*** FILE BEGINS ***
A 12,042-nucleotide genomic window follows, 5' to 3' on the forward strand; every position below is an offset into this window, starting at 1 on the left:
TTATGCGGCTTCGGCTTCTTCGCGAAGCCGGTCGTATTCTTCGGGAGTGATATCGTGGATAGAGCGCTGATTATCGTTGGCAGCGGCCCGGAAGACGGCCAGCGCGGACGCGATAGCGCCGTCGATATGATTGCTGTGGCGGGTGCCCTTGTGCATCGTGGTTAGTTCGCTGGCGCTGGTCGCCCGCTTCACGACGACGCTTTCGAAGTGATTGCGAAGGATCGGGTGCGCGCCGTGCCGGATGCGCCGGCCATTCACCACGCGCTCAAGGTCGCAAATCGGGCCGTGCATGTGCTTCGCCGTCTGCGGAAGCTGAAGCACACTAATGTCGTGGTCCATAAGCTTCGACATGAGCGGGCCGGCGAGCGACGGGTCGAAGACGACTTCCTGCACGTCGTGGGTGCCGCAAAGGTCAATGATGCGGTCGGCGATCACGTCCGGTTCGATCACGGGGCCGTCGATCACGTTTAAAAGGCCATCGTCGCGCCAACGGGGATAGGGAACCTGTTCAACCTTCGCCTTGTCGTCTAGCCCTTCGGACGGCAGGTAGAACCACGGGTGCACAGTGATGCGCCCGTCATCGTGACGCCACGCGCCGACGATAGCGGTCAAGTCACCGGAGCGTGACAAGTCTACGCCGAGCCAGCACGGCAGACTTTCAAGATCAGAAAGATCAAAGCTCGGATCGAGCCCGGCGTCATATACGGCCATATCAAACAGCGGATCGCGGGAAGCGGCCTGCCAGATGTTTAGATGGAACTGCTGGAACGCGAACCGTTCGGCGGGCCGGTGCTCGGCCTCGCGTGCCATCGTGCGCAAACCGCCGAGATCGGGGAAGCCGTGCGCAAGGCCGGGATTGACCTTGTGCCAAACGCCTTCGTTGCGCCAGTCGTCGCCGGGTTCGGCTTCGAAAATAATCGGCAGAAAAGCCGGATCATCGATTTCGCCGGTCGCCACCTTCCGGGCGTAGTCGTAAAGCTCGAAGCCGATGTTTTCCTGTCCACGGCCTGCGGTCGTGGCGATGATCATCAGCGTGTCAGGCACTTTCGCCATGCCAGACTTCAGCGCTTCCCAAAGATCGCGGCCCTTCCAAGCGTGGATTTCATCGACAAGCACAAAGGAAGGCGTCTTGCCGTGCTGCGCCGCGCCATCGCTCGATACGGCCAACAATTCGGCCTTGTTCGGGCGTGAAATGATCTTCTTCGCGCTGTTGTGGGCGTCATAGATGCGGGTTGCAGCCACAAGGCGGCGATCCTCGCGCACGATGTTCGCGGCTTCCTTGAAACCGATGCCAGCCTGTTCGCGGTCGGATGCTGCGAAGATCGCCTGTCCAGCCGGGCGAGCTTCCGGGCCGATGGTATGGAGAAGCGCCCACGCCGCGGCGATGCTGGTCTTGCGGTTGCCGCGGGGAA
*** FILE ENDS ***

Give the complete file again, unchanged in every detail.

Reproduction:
A 12,042-nucleotide genomic window follows, 5' to 3' on the forward strand; every position below is an offset into this window, starting at 1 on the left:
TTATGCGGCTTCGGCTTCTTCGCGAAGCCGGTCGTATTCTTCGGGAGTGATATCGTGGATAGAGCGCTGATTATCGTTGGCAGCGGCCCGGAAGACGGCCAGCGCGGACGCGATAGCGCCGTCGATATGATTGCTGTGGCGGGTGCCCTTGTGCATCGTGGTTAGTTCGCTGGCGCTGGTCGCCCGCTTCACGACGACGCTTTCGAAGTGATTGCGAAGGATCGGGTGCGCGCCGTGCCGGATGCGCCGGCCATTCACCACGCGCTCAAGGTCGCAAATCGGGCCGTGCATGTGCTTCGCCGTCTGCGGAAGCTGAAGCACACTAATGTCGTGGTCCATAAGCTTCGACATGAGCGGGCCGGCGAGCGACGGGTCGAAGACGACTTCCTGCACGTCGTGGGTGCCGCAAAGGTCAATGATGCGGTCGGCGATCACGTCCGGTTCGATCACGGGGCCGTCGATCACGTTTAAAAGGCCATCGTCGCGCCAACGGGGATAGGGAACCTGTTCAACCTTCGCCTTGTCGTCTAGCCCTTCGGACGGCAGGTAGAACCACGGGTGCACAGTGATGCGCCCGTCATCGTGACGCCACGCGCCGACGATAGCGGTCAAGTCACCGGAGCGTGACAAGTCTACGCCGAGCCAGCACGGCAGACTTTCAAGATCAGAAAGATCAAAGCTCGGATCGAGCCCGGCGTCATATACGGCCATATCAAACAGCGGATCGCGGGAAGCGGCCTGCCAGATGTTTAGATGGAACTGCTGGAACGCGAACCGTTCGGCGGGCCGGTGCTCGGCCTCGCGTGCCATCGTGCGCAAACCGCCGAGATCGGGGAAGCCGTGCGCAAGGCCGGGATTGACCTTGTGCCAAACGCCTTCGTTGCGCCAGTCGTCGCCGGGTTCGGCTTCGAAAATAATCGGCAGAAAAGCCGGATCATCGATTTCGCCGGTCGCCACCTTCCGGGCGTAGTCGTAAAGCTCGAAGCCGATGTTTTCCTGTCCACGGCCTGCGGTCGTGGCGATGATCATCAGCGTGTCAGGCACTTTCGCCATGCCAGACTTCAGCGCTTCCCAAAGATCGCGGCCCTTCCAAGCGTGGATTTCATCGACAAGCACAAAGGAAGGCGTCTTGCCGTGCTGCGCCGCGCCATCGCTCGATACGGCCAACAATTCGGCCTTGTTCGGGCGTGAAATGATCTTCTTCGCGCTGTTGTGGGCGTCATAGATGCGGGTTGCAGCCACAAGGCGGCGATCCTCGCGCACGATGTTCGCGGCTTCCTTGAAACCGATGCCAGCCTGTTCGCGGTCGGATGCTGCGAAGATCGCCTGTCCAGCCGGGCGAGCTTCCGGGCCGATGGTATGGAGAAGCGCCCACGCCGCGGCGATGCTGGTCTTGCGGTTGCCGCGGGGAA